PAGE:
How Long Does It Take To Start A New Practice?

It’s a question recently asked on, our business blog.

If you’ve been thinking about starting a practice, you’ve probably wondered the same thing.

Unfortunately, “how long does it take to start a new practice” doesn’t come with a simple answer. With a range of considerations and decisions affecting the outcome, it’s next to impossible to come up with a specific timeframe.

Yet, that doesn’t mean we can’t shine a light on the topic, consider the primary inputs, and come up with some answers.

Stepping Back

Now let me take a step back…

“How long does it take to start a practice?” is comparable to questions like:

How long does it take to cook a meal?

  • It depends…
  • Will you be cooking a 10-course meal or a plate of scrambled eggs?
  • Do you have a recipe you intend to follow?
  • Do you have all the ingredients at hand?

How long does it take to build a house?

  • And once again, it depends…
  • Is it a custom or pre-built home?
  • Do you have a solid blueprint?
  • Do you have all the necessary materials and permits?

With each question, the answer depends on a multitude of factors, just as it does when you’re starting a new practice.

Industry Averages

Now having said that in most cases there are “industry averages” available to provide an approximate timeframe.

Most recipes provide an estimate of how long it should take you to prepare the dish. (I don’t know about you, but it always takes me longer than their estimate!)

When it comes to building a home, you will find the industry averages for custom homes range between 10 to 14 months, compared to the 3 to 4 month it takes to build a production home.

And the industry averages for starting a practice?

There are some. But please note these averages apply only to a few steps that must be completed to start a practice and not the entire process.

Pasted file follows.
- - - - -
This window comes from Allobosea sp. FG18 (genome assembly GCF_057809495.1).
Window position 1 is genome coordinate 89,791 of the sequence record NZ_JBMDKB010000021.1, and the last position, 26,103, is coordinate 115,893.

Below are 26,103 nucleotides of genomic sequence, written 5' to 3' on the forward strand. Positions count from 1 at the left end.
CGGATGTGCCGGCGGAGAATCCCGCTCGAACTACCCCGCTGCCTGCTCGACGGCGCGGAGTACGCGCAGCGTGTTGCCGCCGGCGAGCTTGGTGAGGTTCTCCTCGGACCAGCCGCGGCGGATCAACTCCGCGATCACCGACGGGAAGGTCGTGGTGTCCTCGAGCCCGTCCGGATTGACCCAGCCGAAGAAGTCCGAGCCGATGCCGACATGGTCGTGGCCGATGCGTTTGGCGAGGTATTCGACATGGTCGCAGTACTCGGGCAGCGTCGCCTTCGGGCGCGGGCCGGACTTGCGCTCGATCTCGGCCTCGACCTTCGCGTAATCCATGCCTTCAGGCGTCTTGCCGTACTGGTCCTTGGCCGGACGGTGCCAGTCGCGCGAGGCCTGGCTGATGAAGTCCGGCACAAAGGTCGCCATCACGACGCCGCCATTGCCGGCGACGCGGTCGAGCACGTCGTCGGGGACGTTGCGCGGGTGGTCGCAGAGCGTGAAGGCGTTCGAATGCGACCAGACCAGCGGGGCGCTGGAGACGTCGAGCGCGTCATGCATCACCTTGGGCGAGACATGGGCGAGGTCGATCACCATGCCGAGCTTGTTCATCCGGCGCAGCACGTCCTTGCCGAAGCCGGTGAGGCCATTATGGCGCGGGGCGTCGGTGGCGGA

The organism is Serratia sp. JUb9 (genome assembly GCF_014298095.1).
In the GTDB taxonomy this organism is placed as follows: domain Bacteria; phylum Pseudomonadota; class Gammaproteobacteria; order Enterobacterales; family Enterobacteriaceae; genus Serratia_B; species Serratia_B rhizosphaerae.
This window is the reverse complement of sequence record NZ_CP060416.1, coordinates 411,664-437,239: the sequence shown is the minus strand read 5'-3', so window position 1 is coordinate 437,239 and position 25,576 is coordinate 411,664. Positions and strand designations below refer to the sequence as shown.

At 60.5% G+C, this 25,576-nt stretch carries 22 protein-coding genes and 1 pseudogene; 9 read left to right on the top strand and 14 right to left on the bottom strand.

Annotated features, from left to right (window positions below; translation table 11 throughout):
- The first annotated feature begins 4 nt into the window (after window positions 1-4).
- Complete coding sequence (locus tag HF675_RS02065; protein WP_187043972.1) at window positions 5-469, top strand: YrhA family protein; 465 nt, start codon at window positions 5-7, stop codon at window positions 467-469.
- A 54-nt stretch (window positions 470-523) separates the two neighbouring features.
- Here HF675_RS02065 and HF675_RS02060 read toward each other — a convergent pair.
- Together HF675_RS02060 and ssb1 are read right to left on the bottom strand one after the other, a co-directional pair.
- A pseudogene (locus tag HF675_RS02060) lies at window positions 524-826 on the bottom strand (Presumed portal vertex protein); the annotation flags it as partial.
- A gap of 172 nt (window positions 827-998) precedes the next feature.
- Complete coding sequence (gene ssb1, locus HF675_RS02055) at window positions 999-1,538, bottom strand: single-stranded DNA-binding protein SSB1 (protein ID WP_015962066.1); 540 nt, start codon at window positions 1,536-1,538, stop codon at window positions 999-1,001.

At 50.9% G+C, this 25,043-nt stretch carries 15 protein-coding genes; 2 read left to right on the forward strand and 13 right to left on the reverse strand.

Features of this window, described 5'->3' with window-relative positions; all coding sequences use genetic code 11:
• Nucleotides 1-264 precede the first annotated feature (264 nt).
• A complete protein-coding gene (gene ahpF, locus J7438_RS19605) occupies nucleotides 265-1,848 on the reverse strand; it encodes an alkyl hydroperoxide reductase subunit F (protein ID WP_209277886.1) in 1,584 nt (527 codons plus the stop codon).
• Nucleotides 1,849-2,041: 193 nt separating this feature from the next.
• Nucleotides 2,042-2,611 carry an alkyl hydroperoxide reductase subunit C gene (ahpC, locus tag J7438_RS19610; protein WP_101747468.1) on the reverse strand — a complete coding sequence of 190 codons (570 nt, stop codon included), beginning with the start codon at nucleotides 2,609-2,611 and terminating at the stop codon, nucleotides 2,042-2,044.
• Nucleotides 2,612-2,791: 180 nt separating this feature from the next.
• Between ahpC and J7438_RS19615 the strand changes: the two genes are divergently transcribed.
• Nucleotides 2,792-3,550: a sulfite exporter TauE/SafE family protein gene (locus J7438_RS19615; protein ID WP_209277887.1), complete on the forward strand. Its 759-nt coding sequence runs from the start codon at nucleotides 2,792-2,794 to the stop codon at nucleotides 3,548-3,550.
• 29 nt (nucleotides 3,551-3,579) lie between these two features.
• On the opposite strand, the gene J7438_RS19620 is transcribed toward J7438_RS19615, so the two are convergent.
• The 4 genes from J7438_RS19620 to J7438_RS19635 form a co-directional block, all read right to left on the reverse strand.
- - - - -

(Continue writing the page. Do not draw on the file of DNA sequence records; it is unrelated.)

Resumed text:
But before I get to them, let me point out this…

The length of time it takes to start a practice hinges on the clarity of your plan! The more clarity you have about what it is you want to build, the easier it will be to follow up on your ideas.

What kind of practice do you want to start?

Because starting a cash-based, one provider – zero employee practice generally takes less time than one that is insurance-based, with multiple providers and employees.

And now you can see that answering the question “how long does it takes to start a practice?” hinges on knowing fundamental bits of information. Because without them, you will simply be feeling your way through the dark.


Here are the milestones typical to most practices:

  • Find suitable office space
  • Get credentialed with insurance companies
  • Purchase office furnishings
  • Select office technology, including EMR and billing solution
  • Set up a practice website
  • Market the practice

Finding Space

Depending on your specific space requirements, this may take anywhere from 2 to 5+ months. While it’s important to know what you need and want, also think about acceptable alternatives.

Here are some things to consider: location, accessibility, proximity to public transportation, parking, business compatibility with other tenants, long-term suitability, the potential for expansion, cost of lease, or build-out.

Selecting your space is the first milestone. While it’s possible to begin the credentialing process without an address, it’s best to start it knowing your practice location.

Also, once you know your location, you can start to market and set up your website.

Getting Credentialed

Generally, the length of the credentialing process depends on your location, the individual payer, and your current status as a credentialed provider.

You can get ready ahead of time by contacting the insurance companies to find out specific requirements. You want to have all your ducks in a row when it’s time.

As mentioned earlier, you should start the credentialing process with the address of your new practice. Allow 3 to 6 months to get credentialed with different payers. Be sure to follow up with all applications so that you can respond to additional information requests in a timely fashion.


Once you know your location and office layout, it’s time to purchase office furniture and medical equipment. Depending on your budget, you may decide to look for new or buy used.

Locating quality used furnishings and equipment may be easier and faster if you live in a bigger city. Alternatively, you could look on Amazon, eBay, and other websites to find used items.

Finding the right kind of equipment at a reasonable price may take some time, or it could happen very quickly. But you can start to look early on, so you have your fingers on the pulse of what’s available in your community.